return {saliency.INPUT_OUTPUT_GRADIENTS: grads}

...

# Load data.
image = GetImagePNG(...)

# Compute IG+SmoothGrad.
ig_saliency = saliency.IntegratedGradients()
smoothgrad_ig = ig_saliency.GetSmoothedMask(image, 
											call_model_function, 
                                            call_model_args=None)

# Compute a 2D tensor for visualization.
grayscale_visualization = saliency.VisualizeImageGrayscale(
    smoothgrad_ig)

TF1

Each saliency mask class extends from the TF1Saliency base class. This class contains the following methods:

  • __init__(graph, session, y, x): Constructor of the SaliencyMask. This can modify the graph, or sometimes create a new graph. Often this will add nodes to the graph, so this shouldn't be called continuously. y is the output tensor to compute saliency masks with respect to, x is the input tensor with the outer most dimension being batch size.
  • GetMask(x_value, feed_dict): Returns a mask of the shape of non-batched x_value given by the saliency technique.
  • GetSmoothedMask(x_value, feed_dict): Returns a mask smoothed of the shape of non-batched x_value with the SmoothGrad technique.

The visualization module contains two visualization methods:

  • VisualizeImageGrayscale(image_3d, percentile): Marginalizes across the absolute value of each channel to create a 2D single channel image, and clips the image at the given percentile of the distribution. This method returns a 2D tensor normalized between 0 to 1.
  • VisualizeImageDiverging(image_3d, percentile): Marginalizes across the value of each channel to create a 2D single channel image, and clips the image at the given percentile of the distribution. This method returns a 2D tensor normalized between -1 to 1 where zero remains unchanged.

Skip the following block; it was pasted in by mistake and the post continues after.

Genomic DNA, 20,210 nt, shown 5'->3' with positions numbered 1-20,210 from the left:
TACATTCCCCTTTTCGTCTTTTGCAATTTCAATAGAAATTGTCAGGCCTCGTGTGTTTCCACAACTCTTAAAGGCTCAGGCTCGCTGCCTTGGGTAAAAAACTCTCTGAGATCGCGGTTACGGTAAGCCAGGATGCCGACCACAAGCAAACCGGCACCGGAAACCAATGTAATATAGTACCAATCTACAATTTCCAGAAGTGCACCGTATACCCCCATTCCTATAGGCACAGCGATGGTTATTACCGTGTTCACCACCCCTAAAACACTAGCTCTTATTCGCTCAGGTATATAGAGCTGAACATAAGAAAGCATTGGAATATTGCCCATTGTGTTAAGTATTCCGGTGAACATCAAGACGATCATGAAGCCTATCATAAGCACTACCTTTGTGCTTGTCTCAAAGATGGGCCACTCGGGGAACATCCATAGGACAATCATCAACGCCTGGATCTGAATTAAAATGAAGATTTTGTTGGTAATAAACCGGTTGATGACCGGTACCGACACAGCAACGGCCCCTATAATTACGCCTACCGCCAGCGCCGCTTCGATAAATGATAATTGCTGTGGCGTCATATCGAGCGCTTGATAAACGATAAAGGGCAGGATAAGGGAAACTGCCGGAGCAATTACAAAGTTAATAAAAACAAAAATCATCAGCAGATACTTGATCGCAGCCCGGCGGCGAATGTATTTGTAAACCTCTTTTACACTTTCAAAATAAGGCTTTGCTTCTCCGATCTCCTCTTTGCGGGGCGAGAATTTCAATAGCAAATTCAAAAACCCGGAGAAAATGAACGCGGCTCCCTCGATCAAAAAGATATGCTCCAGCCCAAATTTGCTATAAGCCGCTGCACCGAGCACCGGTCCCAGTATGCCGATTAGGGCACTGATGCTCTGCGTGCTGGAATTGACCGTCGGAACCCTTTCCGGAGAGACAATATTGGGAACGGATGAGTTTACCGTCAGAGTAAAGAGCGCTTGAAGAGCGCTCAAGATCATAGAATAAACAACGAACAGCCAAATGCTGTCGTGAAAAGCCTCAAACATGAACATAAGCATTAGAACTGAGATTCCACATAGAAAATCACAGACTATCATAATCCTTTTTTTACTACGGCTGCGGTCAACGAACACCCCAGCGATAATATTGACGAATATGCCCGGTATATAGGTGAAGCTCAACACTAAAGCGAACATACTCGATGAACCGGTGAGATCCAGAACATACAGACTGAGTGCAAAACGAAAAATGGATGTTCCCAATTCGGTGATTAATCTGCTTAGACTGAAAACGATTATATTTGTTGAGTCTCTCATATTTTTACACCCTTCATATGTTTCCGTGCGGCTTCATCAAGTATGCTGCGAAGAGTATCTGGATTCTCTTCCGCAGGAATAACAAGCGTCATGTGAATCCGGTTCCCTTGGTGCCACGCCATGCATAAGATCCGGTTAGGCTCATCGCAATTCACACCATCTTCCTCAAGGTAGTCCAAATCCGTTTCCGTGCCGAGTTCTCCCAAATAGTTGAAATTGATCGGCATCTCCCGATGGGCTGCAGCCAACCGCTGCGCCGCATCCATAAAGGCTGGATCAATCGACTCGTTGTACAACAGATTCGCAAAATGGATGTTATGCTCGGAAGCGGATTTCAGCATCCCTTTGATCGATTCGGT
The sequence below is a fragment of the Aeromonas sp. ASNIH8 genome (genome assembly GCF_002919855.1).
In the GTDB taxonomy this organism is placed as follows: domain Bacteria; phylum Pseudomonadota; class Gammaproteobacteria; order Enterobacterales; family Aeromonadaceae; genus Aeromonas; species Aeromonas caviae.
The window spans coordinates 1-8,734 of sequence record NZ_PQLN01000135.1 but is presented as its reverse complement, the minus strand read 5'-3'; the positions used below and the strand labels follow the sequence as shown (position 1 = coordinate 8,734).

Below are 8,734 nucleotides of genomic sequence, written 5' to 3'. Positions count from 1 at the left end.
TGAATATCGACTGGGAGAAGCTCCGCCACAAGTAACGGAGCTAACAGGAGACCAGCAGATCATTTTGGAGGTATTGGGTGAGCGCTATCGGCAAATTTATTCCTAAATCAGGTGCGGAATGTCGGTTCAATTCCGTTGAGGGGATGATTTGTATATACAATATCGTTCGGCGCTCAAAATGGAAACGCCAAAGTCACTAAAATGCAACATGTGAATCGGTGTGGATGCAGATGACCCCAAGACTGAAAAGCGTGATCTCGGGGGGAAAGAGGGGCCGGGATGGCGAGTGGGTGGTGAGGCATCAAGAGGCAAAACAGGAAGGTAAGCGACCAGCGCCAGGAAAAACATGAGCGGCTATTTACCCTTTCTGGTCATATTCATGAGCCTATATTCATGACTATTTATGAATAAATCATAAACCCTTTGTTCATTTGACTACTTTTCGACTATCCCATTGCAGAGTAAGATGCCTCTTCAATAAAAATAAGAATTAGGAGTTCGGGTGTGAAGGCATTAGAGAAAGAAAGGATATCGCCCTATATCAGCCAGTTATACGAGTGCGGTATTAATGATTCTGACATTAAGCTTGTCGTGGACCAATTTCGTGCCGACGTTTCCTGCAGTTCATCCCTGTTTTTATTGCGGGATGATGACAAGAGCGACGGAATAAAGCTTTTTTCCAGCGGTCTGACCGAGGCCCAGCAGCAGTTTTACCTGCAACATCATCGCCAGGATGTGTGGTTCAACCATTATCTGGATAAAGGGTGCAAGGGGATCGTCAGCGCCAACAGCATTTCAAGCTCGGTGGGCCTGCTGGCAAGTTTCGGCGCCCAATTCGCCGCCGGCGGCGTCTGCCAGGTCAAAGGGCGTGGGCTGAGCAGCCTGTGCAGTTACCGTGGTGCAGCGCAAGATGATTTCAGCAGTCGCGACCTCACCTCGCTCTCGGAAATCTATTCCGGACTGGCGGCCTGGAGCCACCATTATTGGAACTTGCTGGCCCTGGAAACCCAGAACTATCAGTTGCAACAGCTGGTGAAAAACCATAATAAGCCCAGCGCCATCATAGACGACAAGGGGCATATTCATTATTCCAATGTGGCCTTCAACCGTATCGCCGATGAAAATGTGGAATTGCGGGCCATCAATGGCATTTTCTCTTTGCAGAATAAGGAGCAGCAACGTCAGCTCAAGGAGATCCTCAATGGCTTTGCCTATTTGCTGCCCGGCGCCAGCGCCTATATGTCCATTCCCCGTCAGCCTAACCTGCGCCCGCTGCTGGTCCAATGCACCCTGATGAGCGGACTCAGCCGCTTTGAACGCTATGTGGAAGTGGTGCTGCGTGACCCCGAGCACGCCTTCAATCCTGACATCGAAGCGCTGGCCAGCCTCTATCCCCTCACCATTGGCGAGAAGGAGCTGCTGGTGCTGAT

If the sign of the value given by the saliency mask is not important, then use VisualizeImageGrayscale, otherwise use VisualizeImageDiverging. See the SmoothGrad paper for more details on which visualization method to use.

Examples

This example iPython notebook shows these techniques is a good starting place.

Another example of using GuidedBackprop with SmoothGrad from TensorFlow:

from saliency.tf1 import GuidedBackprop
from saliency.tf1 import VisualizeImageGrayscale
import tensorflow.compat.v1 as tf

...
# Tensorflow graph construction here.
y = logits[5]
x = tf.placeholder(...)
...

# Compute guided backprop.
# NOTE: This creates another graph that gets cached, try to avoid creating many
# of these.
guided_backprop_saliency = GuidedBackprop(graph, session, y, x)

...
# Load data.
image = GetImagePNG(...)
...

smoothgrad_guided_backprop =
    guided_backprop_saliency.GetMask(image, feed_dict={...})

# Compute a 2D tensor for visualization.
grayscale_visualization = visualization.VisualizeImageGrayscale(
    smoothgrad_guided_backprop)

Conclusion/Disclaimer

If you have any questions or suggestions for improvements to this library, please contact the owners of the PAIR-code/saliency repository.

This is not an official Google product.